Rick Raemish spent 20 hours in solitary confinement – exhausted, unable to sleep and bored out of his mind – because he wanted to.
The head of Colorado corrections spent much of his career opposing the practice of keeping inmates locked up in cells alone for weeks, months or years at a time.
“We knew that, internally, there would at least in some places be some pushback and some tension. And I thought, ‘If I’m going to do this, I’d better walk the talk a bit.’”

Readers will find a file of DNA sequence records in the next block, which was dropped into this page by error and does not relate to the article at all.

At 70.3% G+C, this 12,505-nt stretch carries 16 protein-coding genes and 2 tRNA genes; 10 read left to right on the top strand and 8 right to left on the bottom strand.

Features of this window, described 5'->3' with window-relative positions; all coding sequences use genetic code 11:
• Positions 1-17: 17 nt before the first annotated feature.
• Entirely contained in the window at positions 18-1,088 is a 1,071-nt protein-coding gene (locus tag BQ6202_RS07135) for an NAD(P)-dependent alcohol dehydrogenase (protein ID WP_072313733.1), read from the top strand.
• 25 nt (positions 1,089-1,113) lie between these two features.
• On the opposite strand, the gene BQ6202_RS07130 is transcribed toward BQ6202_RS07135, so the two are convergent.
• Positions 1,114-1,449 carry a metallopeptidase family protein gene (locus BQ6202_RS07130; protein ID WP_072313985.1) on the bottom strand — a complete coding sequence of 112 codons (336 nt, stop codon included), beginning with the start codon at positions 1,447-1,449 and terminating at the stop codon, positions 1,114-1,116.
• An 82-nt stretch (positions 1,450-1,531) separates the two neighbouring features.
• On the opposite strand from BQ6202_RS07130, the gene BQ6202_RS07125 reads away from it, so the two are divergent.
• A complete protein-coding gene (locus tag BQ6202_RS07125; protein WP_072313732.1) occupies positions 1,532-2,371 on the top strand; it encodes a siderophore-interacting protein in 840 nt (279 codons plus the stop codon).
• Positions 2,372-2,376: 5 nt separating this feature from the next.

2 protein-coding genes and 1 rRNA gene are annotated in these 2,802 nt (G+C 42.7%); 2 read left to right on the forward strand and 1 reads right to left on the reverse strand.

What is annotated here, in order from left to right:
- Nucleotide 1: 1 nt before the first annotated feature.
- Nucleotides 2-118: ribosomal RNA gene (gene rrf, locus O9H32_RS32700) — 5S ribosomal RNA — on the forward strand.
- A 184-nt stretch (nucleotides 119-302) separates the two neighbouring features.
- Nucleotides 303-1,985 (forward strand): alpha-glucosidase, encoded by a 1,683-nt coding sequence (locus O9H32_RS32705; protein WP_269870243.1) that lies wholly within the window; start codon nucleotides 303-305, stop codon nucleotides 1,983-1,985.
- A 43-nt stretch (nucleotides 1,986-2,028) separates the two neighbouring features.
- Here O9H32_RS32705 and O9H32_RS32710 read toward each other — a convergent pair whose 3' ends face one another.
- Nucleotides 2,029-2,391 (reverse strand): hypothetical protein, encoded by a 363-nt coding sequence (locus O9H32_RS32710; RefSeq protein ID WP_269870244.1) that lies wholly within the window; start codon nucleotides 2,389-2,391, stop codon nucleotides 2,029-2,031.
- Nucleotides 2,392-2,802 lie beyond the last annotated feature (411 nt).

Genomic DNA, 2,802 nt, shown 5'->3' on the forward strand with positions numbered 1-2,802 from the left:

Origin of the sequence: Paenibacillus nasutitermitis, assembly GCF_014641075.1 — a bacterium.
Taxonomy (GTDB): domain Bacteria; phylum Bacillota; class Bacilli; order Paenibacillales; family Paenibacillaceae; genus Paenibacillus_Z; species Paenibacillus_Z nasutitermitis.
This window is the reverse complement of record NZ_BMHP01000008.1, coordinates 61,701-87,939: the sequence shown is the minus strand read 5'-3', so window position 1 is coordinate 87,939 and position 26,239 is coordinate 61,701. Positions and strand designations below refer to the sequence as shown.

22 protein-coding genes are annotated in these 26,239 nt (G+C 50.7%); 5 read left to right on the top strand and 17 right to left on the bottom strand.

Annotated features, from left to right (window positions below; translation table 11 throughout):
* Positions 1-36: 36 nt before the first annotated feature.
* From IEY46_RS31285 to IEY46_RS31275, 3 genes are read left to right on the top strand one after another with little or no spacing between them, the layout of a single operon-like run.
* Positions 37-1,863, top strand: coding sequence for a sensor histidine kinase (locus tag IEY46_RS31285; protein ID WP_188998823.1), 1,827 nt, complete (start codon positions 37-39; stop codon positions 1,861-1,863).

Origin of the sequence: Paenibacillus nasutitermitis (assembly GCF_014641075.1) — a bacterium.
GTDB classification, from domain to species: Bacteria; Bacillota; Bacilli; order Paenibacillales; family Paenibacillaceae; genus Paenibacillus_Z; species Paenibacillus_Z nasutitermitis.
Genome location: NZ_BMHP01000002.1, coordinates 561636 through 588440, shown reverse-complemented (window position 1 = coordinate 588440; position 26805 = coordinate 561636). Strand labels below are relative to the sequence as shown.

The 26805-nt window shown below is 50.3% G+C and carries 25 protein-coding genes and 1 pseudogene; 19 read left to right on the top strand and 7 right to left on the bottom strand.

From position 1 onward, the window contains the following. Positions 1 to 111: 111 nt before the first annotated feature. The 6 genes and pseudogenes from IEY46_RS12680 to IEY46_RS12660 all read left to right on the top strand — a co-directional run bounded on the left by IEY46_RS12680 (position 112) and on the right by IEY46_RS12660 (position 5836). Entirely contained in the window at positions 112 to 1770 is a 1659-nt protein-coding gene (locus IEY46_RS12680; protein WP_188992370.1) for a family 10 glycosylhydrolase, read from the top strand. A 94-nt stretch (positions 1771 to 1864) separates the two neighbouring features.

He floated the idea with his deputy. Dead silence over the phone, “to the point where I asked if she was still there.”
But two nights later, he was led shackled to a tiny cell, locked up and left.
What struck him was not the silence but the noise – the banging and clanging and shouting just loud enough that he couldn’t sleep but not…
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